It is a principle of Taekwondo that everything is to be kept its own place, which can be extended over to the principle of society and the general human condition. The perfect society can be made when social states, capabilities, and the rights of citizens are distributed and placed properly. We can settle into good etiquette and morality when we construct a good network of words and actions, attitudes and understandings, intentions and relations and posit them properly.

When everything of yours occupies its own place there is nothing in you that is not you. So, there is nothing to discard from within you, and not only as concerns Taekwondo. This has been extended conceptually by Lao-tsu as the "doing of not-doing" (êÓÙíêÓ)11) , by Confucius as "following one's heart's desire while not overstepping the boundaries of the right" (ðôãýá¶é°ÝÕë²Ï») ,12) and by the Buddha in the concepts of Moksa (ú°÷­)13) or Prajna (Vrajna, Úõå®).14)

In this way, Taekwondo essentially shares the principles of other systems, though in Taekwondo they have taken another form from the others. It is simple and natural that everything be put in its proper position, which is enormously difficult for those who don't know TAEKWONDO, yet rather easy for those who do. In its simplicity it is both difficult and easy, and it can be the wellspring of truth.



<footnotes>

10) The Korean term "Haneul" refers principally to the sky or heaven. It also incorporates the sense of oneness with bigness and god as the whole universe. "Han" shares the same etymology as the Korean "Hana" (One) and the Mongolian "Khan". Thus, the meaning of "Haneul" may be rendered as "the big and sole universe, or universal principle, symbolized by the sky."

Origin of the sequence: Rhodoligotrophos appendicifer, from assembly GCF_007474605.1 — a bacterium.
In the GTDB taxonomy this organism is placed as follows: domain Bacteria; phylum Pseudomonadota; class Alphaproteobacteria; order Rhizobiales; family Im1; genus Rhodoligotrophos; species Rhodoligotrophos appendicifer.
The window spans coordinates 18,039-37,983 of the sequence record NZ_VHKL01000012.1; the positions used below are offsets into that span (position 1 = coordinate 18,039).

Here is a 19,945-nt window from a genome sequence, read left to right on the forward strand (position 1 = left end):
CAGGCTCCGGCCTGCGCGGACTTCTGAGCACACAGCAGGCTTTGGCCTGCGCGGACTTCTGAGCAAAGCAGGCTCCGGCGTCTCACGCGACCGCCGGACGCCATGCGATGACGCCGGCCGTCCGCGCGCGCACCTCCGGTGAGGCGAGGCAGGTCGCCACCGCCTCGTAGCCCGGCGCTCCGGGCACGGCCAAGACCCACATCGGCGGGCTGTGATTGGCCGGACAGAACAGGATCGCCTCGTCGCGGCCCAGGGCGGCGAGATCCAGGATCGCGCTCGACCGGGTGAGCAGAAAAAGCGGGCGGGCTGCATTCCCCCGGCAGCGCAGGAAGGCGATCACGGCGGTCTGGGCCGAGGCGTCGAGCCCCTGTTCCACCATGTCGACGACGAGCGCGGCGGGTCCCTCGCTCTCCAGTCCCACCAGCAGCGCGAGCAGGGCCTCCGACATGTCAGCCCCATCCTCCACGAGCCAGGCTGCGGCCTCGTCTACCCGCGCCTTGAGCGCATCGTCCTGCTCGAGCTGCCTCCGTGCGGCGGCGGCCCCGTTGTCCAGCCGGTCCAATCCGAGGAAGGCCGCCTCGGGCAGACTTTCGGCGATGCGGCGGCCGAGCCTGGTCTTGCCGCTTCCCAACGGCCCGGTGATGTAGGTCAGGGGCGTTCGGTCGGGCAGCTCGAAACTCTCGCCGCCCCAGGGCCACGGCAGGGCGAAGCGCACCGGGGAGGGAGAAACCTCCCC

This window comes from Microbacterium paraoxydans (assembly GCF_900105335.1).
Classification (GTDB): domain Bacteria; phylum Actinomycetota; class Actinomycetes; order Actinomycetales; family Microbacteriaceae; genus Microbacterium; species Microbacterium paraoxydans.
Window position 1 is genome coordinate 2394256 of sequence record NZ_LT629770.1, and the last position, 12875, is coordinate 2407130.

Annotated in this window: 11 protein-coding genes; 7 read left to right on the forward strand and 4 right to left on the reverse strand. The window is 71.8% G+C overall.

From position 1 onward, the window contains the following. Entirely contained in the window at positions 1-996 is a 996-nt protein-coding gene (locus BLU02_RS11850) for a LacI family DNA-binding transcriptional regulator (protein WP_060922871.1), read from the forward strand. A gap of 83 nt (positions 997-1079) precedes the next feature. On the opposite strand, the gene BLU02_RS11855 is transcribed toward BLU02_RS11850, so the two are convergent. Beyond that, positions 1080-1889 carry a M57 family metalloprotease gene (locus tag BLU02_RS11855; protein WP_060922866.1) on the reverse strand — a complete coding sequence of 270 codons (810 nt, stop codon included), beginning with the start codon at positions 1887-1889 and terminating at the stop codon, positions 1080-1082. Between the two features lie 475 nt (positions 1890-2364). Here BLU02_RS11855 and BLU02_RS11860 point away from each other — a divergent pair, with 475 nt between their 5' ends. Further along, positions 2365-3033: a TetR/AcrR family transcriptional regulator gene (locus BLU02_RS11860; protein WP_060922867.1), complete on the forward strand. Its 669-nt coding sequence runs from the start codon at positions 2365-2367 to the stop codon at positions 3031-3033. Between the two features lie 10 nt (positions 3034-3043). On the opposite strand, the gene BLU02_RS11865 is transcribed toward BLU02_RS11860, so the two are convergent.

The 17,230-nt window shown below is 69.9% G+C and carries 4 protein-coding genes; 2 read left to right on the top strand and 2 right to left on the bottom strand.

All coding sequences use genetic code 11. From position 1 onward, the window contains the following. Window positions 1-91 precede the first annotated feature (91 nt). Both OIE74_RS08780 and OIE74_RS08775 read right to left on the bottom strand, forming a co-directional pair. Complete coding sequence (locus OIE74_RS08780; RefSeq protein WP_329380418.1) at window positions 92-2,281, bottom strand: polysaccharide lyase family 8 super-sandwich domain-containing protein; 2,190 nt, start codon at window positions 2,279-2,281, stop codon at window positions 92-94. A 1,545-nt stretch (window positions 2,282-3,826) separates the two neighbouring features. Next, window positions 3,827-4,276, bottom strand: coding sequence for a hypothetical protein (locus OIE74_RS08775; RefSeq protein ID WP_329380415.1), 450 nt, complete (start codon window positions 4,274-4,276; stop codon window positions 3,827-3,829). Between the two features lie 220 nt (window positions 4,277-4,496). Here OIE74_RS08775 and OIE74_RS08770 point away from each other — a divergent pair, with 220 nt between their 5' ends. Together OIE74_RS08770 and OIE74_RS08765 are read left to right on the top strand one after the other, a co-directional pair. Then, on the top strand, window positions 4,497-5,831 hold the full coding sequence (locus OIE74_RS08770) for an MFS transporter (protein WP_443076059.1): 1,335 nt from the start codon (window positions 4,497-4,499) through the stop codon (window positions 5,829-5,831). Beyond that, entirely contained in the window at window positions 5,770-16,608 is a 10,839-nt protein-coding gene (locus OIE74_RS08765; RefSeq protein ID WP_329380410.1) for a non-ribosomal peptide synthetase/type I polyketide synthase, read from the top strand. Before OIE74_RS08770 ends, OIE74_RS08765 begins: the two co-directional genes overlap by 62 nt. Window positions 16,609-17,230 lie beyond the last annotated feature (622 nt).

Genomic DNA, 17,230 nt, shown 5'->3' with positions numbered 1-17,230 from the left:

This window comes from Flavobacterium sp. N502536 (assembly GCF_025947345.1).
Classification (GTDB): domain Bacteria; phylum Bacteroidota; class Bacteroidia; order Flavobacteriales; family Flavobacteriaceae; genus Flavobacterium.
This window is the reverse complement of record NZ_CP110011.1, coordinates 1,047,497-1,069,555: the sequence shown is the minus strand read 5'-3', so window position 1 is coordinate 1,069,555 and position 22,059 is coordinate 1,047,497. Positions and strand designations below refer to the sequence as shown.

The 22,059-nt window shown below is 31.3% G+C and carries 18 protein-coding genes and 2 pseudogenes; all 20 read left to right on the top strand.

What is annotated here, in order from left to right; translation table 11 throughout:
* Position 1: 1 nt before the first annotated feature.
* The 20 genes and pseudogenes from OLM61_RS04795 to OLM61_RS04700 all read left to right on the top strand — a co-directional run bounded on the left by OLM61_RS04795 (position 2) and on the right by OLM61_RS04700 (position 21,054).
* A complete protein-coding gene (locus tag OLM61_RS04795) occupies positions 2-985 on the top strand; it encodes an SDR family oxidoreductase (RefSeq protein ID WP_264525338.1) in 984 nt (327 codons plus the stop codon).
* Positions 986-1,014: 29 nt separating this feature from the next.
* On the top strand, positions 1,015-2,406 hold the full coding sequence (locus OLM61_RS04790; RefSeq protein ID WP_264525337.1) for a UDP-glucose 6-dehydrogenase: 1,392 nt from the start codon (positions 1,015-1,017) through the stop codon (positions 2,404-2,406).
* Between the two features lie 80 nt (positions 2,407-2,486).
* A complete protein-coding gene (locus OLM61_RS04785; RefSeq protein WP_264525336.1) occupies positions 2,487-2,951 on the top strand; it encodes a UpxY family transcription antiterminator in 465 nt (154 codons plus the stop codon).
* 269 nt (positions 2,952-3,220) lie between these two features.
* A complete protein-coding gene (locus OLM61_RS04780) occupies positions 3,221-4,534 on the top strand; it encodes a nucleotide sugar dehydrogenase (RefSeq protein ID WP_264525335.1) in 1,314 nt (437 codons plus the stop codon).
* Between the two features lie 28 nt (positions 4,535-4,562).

11) Lao-tsu (Laozi ÒÇí­) emphasized this "not-doing", or wu-wei (ÙíêÓ), throughout his teachings. You can grasp his essential argument in the passage: êÓÙíêÓöÎÙíÜôö½, "By doing not-doing, there is nothing you cannot control." (Lao-tsu, Tao-Te Ching, Chapter Three).
12) Confucius said, "At fifteen, I had my mind bent on learning. At thirty, I stood firm. At forty, I had no doubts. At fifty, I knew the decrees of Heaven. At sixty, my ear was an obedient organ for the reception of truth. At seventy, I could follow my heart's desire while not overstepping the boundaries of the right" (Confucian Analects, 0204 í­èØ, çîä¨êóçéì»ò¤éÍùÊ, ß²ä¨ì»Ø¡, ÞÌä¨ì»Üôûã, çéä¨ì»ò±ô¸Ù¤, ׿ä¨ì»ì¼â÷, öÒä¨ì»ðôãýá¶é°, Üôë²Ï»).
13) "Moksa" (or Moksha) is "the final liberation of the soul when it is exempted from further transmigration; the bliss attained by this liberation. Also called MUKTI." I borrowed this term from Buddhism. In many cases this term is understood in relation to reincarnation, for it is frequently found in Buddhist religious scripture. However, its philosophical meaning is closer to the sense of "giving up life or the struggle of life". Many Sages have taught that most of our restrictions arise from our attachment to life, and thus have they have repeatedly argued we must give up the struggle for life in order to reach full enlightenment. The Buddhist name of this full enlightenment is Moksa. Of course, such talk of reincarnation is Buddhist in nature, yet I believe we can understand Moksa outside the shadow of religious doctrine.
14) "Prajna" in Buddhism refers to the direct awareness of emptiness of self, in the instance of all appearance. In other words, it refers to the wisdom of knowing that self and everything is empty, which goes beyond what can be said in words. If everything is empty then all distinctions must be untrue as distinction is also empty, and thus unreal. Any explanation is based upon words or concepts which are grounded in distinctions. Therefore, Prajna refers to the wisdom beyond distinction and literal explanation.